City Directories and History: The Colleton County Courthouse is significant architecturally as a fine example of Greek Revival architecture whose design is attributed to Robert Mills and built by J. and B. Lucas, noted Charleston contractors. Constructed in 1820, the Colleton County Courthouse is a handsomely designed brick building stuccoed to represent stone. The entrance façade contains curved stairways with ironwork railings leading to a raised portico with an ironwork balustrade. Four Tuscan columns support the portico’s massive, undecorated entablature. The portico is framed by two pilasters and shelters a double, four-paneled door with sidelights and transom. The roofline is formed by a parapet extending the full width of the entrance façade, where it is surmounted by a shorter, second parapet. An arcaded entrance is below the raised portico. Two large wings were added to the original building in 1939. Its historical significance is derived from the fact that the first public meeting on nullification was held here in June 1828. At this meeting, Robert Barnwell Rhett delivered his militant Walterboro address urging Governor John Taylor to call an immediate session of the state legislature for the purpose of openly resisting tariff laws. In late October 1828, James Hamilton, Jr. organized a second meeting here and proclaimed the necessity of “nullification by the state…of the unauthorized act.” Listed in the National Register May 14, 1971. [Courtesy of the SC Dept. of Archives and History]
“The Colleton County Courthouse, completed in the fall of 1822, is in the Greek Revival style. Robert Mills is credited with the design of the Walter-boro building. Mills had assumed his duties with the South Carolina Board of Public Works in December 1820. A letter dated June 29, 1821, from William N. Thompson, contractor, to Robert Mills states: “Your drawings for the Court House for Colleton have been received, the plan is much preferable in my opinion to the one I contracted on—which I am willing to adhere to in Lieu of the First Plan, although I think it the most expensive or equally so…”
The two-story courthouse is brick, which is stuccoed to represent stone. Two curving stairways with ironwork railings lead to the second-floor pro-jecting portico, which rests on an arched foundation. Four Doric order col-umns and two square pilasters support the massive, undecorated en-tablature. The roofline is formed by a parapet extending the full width of the original center section and surmounted by a shorter second parapet. Windows in the original structure are sixteen over sixteen (16/16) lights and are in arched recesses.
A single large courtroom covers almost the entire second floor of the building. A delicate plastered ceiling medallion is the only ornamentation on the cove ceiling.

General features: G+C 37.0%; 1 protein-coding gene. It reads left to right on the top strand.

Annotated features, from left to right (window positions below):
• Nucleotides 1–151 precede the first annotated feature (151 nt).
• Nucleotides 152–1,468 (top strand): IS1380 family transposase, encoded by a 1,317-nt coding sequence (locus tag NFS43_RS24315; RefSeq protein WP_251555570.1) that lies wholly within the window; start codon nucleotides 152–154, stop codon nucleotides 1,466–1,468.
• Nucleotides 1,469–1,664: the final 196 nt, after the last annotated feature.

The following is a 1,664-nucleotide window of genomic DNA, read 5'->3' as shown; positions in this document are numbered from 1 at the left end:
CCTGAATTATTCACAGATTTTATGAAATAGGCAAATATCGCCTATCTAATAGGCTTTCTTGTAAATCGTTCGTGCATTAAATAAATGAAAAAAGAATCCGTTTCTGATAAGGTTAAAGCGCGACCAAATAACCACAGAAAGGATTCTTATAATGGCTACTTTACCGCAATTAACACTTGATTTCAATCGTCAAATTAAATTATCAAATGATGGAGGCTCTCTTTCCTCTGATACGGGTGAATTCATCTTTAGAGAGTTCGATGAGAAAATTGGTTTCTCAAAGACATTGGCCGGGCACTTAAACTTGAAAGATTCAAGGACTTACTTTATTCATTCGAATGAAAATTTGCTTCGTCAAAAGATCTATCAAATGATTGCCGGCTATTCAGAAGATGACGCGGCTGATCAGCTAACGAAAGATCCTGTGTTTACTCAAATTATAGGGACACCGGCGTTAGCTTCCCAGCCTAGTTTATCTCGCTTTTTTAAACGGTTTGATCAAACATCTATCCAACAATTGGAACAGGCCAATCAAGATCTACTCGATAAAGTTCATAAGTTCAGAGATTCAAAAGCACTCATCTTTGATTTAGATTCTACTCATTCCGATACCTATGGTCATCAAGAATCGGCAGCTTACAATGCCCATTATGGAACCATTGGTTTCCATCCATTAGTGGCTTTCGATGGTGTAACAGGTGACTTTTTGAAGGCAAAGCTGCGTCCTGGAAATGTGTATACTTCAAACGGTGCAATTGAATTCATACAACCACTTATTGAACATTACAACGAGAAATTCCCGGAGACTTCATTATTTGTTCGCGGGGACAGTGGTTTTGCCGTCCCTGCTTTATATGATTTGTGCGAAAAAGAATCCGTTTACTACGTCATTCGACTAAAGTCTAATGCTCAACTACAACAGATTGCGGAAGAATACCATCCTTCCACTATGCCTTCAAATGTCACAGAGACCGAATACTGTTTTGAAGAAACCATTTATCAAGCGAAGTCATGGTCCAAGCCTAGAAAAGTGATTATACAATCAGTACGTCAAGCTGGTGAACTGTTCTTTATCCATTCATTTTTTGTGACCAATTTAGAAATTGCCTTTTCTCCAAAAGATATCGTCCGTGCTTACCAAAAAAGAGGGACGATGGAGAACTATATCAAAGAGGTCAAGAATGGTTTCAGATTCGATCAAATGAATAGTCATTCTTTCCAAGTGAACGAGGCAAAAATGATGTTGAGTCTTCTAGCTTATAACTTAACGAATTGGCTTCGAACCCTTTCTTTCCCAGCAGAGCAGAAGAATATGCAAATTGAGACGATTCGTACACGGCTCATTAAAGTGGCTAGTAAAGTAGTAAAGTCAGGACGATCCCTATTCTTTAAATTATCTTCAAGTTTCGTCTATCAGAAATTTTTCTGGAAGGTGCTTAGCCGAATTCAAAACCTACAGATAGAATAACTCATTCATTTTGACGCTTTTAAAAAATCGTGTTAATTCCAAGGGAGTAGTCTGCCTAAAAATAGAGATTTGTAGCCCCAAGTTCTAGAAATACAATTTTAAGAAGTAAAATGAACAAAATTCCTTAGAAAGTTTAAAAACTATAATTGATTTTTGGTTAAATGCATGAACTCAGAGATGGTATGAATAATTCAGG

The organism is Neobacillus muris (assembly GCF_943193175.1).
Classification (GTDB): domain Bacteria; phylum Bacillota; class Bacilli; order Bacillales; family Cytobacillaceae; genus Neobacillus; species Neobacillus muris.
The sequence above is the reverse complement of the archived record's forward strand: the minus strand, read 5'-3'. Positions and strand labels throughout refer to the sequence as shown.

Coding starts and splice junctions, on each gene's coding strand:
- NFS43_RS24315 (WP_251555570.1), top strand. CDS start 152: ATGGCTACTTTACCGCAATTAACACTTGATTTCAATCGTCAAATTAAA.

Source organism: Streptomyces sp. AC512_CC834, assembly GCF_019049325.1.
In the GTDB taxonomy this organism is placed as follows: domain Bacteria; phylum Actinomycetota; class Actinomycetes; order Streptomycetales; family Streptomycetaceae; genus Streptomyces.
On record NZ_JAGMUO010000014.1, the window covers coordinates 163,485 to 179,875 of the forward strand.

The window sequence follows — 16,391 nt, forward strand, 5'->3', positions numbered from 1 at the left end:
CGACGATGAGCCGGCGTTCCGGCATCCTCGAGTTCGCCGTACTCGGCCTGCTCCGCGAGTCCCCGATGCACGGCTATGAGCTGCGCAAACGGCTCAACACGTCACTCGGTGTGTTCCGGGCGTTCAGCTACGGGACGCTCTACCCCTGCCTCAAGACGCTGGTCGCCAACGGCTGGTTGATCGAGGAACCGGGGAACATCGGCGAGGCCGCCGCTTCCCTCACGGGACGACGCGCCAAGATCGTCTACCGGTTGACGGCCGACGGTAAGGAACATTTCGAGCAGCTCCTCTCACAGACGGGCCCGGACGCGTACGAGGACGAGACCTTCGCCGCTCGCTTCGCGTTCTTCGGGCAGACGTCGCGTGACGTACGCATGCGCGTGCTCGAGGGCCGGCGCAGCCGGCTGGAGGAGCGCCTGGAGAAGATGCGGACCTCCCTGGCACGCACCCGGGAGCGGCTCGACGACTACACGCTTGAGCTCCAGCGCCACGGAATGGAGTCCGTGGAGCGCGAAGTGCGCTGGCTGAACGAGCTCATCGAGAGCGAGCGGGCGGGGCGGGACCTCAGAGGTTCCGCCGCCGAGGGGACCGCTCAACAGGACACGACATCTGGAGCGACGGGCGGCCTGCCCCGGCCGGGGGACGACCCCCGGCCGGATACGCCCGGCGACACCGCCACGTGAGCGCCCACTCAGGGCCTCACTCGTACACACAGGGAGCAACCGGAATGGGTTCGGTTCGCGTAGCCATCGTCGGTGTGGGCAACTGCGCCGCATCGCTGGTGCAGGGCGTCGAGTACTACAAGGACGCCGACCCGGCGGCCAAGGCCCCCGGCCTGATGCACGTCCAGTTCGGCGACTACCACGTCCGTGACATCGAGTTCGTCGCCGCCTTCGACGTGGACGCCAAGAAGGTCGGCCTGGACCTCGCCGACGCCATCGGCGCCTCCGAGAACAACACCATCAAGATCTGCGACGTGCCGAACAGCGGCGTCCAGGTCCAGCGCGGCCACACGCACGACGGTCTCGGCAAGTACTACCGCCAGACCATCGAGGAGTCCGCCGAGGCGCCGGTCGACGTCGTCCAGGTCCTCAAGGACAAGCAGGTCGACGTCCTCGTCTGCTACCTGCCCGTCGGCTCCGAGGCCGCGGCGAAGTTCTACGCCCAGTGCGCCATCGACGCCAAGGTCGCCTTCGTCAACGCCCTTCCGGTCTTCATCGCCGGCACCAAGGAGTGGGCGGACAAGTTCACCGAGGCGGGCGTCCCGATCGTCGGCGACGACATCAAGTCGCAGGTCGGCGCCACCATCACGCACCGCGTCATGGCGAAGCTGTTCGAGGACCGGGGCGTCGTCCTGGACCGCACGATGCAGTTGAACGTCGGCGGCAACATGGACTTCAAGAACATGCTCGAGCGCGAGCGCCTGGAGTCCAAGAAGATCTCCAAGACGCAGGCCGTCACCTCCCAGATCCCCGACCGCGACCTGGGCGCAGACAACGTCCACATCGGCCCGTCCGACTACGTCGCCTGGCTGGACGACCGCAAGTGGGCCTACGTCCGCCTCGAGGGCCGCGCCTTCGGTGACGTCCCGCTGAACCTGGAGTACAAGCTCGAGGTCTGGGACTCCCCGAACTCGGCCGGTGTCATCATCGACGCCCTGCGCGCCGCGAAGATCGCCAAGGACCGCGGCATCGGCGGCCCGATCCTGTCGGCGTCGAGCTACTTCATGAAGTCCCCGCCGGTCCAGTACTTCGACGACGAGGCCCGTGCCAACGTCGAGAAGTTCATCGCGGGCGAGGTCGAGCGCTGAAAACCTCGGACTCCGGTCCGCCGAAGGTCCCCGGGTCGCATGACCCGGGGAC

In 1939 two large wings were added to the original structure. In June 1828, Robert Barnwell Rhett delivered his militant Walterboro ad-dress from the courthouse. Rhett urged Governor John Taylor to call an immediate session of the state legislature for the purpose of openly resisting the tariff laws. This was the first public meeting on nullification. In late October of 1828, James Hamilton, Jr., organized a second meeting courthouse and proclaimed the necessity of “nullification by the state… the unauthorized act.”
Information from: Historic Resources of the Lowcountry, The Lowcountry Council of Government, Cynthia C. Jenkins, Preservation Planner – Published, 1979
MISC RURAL IMAGES OF COLLETON COUNTY SC
Explore history, houses, and stories across S.C. Your membership provides you with updates on regional topics, information on historic research, preservation, and monthly feature articles. But remember R&R wants to hear from you and assist in preserving your own family genealogy and memorabilia.
Visit the Southern Queries – Forum to receive assistance in answering questions, discuss genealogy, and enjoy exploring preservation topics with other members. Also listed are several history and genealogical researchers for hire.
User comments welcome — post at the bottom of this page.
Please enjoy this structure and all those listed in Roots and Recall. But remember each is private property. So view them from a distance or from a public area such as the sidewalk or public road.
Do you have information to share and preserve? Family, school, church, or other older photos and stories are welcome. Send them digitally through the “Share Your Story” link, so they too might be posted on Roots and Recall.